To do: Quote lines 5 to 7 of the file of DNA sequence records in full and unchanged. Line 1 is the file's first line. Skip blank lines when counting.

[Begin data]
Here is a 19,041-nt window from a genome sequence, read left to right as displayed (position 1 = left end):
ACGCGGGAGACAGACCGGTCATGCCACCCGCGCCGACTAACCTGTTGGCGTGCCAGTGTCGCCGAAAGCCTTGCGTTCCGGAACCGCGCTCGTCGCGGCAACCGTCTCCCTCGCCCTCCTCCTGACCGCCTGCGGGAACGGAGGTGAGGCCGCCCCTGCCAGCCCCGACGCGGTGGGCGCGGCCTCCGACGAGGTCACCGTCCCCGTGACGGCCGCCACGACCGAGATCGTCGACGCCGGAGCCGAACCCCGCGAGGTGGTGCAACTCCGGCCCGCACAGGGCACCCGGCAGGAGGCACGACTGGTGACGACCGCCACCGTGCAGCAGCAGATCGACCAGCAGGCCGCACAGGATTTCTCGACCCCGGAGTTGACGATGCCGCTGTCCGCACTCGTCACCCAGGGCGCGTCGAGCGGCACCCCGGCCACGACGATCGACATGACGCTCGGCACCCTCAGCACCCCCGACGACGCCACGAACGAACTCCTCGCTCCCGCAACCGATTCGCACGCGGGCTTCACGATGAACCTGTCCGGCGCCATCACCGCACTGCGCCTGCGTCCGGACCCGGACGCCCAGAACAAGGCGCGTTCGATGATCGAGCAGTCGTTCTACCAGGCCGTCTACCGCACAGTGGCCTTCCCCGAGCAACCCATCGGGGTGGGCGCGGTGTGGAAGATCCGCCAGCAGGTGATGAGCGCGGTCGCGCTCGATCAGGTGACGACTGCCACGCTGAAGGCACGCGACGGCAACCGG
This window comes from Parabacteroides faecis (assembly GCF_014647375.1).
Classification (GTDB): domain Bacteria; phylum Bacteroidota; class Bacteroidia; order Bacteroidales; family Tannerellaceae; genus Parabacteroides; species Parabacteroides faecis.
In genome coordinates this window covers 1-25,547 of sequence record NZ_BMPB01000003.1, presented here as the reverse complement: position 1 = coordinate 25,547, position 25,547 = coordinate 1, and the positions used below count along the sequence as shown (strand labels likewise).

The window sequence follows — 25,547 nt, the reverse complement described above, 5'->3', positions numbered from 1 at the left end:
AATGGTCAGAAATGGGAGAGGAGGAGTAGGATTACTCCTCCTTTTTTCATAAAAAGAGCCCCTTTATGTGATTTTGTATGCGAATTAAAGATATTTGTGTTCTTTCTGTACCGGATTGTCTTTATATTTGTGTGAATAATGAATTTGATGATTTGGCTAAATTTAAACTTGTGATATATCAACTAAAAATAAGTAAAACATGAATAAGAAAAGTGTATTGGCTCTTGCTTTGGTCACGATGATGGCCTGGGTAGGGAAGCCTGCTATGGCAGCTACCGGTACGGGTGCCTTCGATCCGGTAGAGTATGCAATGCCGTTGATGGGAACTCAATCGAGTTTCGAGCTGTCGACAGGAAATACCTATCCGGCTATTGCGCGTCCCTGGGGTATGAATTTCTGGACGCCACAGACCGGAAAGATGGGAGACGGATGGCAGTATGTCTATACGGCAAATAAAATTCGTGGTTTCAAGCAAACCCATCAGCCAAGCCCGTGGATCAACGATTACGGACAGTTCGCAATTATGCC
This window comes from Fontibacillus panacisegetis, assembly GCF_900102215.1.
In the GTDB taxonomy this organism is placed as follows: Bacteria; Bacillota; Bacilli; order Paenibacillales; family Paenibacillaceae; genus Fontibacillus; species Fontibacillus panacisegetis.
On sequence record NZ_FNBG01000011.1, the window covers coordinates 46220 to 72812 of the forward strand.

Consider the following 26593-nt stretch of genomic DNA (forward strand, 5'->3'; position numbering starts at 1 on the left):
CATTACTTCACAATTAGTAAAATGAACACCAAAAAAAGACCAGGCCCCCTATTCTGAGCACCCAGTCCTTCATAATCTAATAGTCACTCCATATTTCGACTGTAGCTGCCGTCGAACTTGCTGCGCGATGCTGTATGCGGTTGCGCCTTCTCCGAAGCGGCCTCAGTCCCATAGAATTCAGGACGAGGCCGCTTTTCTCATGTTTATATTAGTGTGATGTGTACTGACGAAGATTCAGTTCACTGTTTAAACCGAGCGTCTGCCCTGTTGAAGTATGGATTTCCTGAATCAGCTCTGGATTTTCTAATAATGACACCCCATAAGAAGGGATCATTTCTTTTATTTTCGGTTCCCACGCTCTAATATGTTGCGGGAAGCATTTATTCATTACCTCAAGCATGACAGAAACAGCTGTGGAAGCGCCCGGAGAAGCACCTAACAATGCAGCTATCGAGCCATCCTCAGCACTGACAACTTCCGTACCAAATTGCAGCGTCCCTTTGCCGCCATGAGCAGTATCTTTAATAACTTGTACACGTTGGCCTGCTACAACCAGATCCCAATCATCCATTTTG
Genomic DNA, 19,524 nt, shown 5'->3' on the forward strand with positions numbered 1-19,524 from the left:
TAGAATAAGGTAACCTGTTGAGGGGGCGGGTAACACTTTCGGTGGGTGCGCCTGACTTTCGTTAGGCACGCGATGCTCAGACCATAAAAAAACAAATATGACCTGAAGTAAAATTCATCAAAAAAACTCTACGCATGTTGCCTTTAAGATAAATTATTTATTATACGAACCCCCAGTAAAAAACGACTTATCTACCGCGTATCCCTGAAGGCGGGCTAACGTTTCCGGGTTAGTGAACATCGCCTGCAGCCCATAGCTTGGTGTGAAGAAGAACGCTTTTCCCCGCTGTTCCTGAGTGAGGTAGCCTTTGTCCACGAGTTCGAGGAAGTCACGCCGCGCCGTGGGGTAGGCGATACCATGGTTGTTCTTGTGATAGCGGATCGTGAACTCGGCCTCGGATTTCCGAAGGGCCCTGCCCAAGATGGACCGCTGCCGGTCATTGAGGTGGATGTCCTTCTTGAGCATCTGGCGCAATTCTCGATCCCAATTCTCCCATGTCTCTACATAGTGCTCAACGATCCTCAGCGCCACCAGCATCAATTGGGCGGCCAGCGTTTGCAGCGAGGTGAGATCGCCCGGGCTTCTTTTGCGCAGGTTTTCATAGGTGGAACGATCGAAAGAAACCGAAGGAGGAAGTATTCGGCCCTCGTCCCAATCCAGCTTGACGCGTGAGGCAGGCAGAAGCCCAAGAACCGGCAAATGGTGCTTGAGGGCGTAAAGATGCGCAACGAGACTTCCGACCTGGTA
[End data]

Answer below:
In genome coordinates this window covers 1-25,547 of sequence record NZ_BMPB01000003.1, presented here as the reverse complement: position 1 = coordinate 25,547, position 25,547 = coordinate 1, and the positions used below count along the sequence as shown (strand labels likewise).

The window sequence follows — 25,547 nt, the reverse complement described above, 5'->3', positions numbered from 1 at the left end:
AATGGTCAGAAATGGGAGAGGAGGAGTAGGATTACTCCTCCTTTTTTCATAAAAAGAGCCCCTTTATGTGATTTTGTATGCGAATTAAAGATATTTGTGTTCTTTCTGTACCGGATTGTCTTTATATTTGTGTGAATAATGAATTTGATGATTTGGCTAAATTTAAACTTGTGATATATCAACTAAAAATAAGTAAAACATGAATAAGAAAAGTGTATTGGCTCTTGCTTTGGTCACGATGATGGCCTGGGTAGGGAAGCCTGCTATGGCAGCTACCGGTACGGGTGCCTTCGATCCGGTAGAGTATGCAATGCCGTTGATGGGAACTCAATCGAGTTTCGAGCTGTCGACAGGAAATACCTATCCGGCTATTGCGCGTCCCTGGGGTATGAATTTCTGGACGCCACAGACCGGAAAGATGGGAGACGGATGGCAGTATGTCTATACGGCAAATAAAATTCGTGGTTTCAAGCAAACCCATCAGCCAAGCCCGTGGATCAACGATTACGGACAGTTCGCAATTATGCC